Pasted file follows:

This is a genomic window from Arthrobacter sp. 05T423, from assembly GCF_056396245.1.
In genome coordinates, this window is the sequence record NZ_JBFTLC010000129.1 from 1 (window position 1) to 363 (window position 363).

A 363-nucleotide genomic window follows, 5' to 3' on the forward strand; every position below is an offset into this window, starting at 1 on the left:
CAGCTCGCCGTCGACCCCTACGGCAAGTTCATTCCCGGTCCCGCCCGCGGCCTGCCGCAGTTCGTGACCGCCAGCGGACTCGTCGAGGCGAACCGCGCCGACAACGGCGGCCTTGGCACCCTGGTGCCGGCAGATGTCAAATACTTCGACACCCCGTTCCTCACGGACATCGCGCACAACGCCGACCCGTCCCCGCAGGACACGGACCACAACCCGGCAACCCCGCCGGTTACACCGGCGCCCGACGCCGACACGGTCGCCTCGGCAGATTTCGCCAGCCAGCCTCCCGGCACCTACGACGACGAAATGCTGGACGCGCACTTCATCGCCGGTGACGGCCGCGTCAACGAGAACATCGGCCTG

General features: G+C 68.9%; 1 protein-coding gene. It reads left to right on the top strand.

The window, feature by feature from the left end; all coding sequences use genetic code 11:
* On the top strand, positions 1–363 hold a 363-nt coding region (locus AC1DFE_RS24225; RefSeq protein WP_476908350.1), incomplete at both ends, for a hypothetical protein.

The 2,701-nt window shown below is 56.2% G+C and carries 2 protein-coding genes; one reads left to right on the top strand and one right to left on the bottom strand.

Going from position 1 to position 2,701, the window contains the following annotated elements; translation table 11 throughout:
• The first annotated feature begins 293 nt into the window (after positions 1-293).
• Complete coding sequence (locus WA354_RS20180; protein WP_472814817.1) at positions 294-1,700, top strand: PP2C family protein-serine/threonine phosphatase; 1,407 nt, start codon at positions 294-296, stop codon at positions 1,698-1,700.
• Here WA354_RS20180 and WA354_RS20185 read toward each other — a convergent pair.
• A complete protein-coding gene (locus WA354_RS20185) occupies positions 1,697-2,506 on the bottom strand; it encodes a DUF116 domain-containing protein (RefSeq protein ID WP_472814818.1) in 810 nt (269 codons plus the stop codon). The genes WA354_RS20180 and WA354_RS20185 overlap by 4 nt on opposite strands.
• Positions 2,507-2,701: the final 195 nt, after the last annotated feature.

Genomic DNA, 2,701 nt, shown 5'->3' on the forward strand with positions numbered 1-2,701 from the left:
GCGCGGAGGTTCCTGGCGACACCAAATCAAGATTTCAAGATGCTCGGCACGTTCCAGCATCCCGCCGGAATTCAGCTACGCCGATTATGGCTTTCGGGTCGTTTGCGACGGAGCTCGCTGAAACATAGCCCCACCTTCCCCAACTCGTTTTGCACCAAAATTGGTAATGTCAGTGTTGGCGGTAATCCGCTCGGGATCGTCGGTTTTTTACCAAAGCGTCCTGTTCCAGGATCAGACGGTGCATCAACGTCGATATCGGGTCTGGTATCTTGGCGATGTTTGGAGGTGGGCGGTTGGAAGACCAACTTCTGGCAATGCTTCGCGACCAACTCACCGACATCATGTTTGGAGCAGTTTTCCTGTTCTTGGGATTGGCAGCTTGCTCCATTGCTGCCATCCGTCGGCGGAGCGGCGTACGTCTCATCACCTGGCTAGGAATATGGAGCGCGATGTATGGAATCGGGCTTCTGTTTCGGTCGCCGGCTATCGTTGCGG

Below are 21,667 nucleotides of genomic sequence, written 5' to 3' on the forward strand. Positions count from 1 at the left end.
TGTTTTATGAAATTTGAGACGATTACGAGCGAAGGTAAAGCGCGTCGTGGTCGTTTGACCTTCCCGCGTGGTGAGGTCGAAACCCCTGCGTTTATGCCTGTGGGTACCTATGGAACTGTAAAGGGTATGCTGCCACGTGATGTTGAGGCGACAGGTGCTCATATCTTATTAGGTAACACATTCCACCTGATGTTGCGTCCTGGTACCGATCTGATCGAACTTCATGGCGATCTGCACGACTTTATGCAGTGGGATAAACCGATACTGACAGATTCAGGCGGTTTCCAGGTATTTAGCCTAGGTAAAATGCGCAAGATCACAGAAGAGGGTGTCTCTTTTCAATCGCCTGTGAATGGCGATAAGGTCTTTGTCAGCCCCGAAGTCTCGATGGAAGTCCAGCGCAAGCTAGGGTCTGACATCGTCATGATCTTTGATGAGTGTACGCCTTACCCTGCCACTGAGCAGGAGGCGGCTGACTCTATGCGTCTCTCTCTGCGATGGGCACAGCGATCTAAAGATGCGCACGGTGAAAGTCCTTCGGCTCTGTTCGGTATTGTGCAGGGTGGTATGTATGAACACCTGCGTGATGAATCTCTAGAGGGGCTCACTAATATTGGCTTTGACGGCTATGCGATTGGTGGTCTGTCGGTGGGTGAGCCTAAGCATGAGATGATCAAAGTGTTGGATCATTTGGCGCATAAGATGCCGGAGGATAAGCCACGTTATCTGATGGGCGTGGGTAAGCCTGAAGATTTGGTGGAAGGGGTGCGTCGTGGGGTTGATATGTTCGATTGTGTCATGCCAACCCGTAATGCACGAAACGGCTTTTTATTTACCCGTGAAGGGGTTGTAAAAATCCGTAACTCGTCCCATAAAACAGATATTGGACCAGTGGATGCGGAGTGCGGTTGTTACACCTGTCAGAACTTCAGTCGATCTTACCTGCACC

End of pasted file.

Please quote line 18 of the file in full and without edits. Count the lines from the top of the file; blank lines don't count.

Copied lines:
TGTTTTATGAAATTTGAGACGATTACGAGCGAAGGTAAAGCGCGTCGTGGTCGTTTGACCTTCCCGCGTGGTGAGGTCGAAACCCCTGCGTTTATGCCTGTGGGTACCTATGGAACTGTAAAGGGTATGCTGCCACGTGATGTTGAGGCGACAGGTGCTCATATCTTATTAGGTAACACATTCCACCTGATGTTGCGTCCTGGTACCGATCTGATCGAACTTCATGGCGATCTGCACGACTTTATGCAGTGGGATAAACCGATACTGACAGATTCAGGCGGTTTCCAGGTATTTAGCCTAGGTAAAATGCGCAAGATCACAGAAGAGGGTGTCTCTTTTCAATCGCCTGTGAATGGCGATAAGGTCTTTGTCAGCCCCGAAGTCTCGATGGAAGTCCAGCGCAAGCTAGGGTCTGACATCGTCATGATCTTTGATGAGTGTACGCCTTACCCTGCCACTGAGCAGGAGGCGGCTGACTCTATGCGTCTCTCTCTGCGATGGGCACAGCGATCTAAAGATGCGCACGGTGAAAGTCCTTCGGCTCTGTTCGGTATTGTGCAGGGTGGTATGTATGAACACCTGCGTGATGAATCTCTAGAGGGGCTCACTAATATTGGCTTTGACGGCTATGCGATTGGTGGTCTGTCGGTGGGTGAGCCTAAGCATGAGATGATCAAAGTGTTGGATCATTTGGCGCATAAGATGCCGGAGGATAAGCCACGTTATCTGATGGGCGTGGGTAAGCCTGAAGATTTGGTGGAAGGGGTGCGTCGTGGGGTTGATATGTTCGATTGTGTCATGCCAACCCGTAATGCACGAAACGGCTTTTTATTTACCCGTGAAGGGGTTGTAAAAATCCGTAACTCGTCCCATAAAACAGATATTGGACCAGTGGATGCGGAGTGCGGTTGTTACACCTGTCAGAACTTCAGTCGATCTTACCTGCACC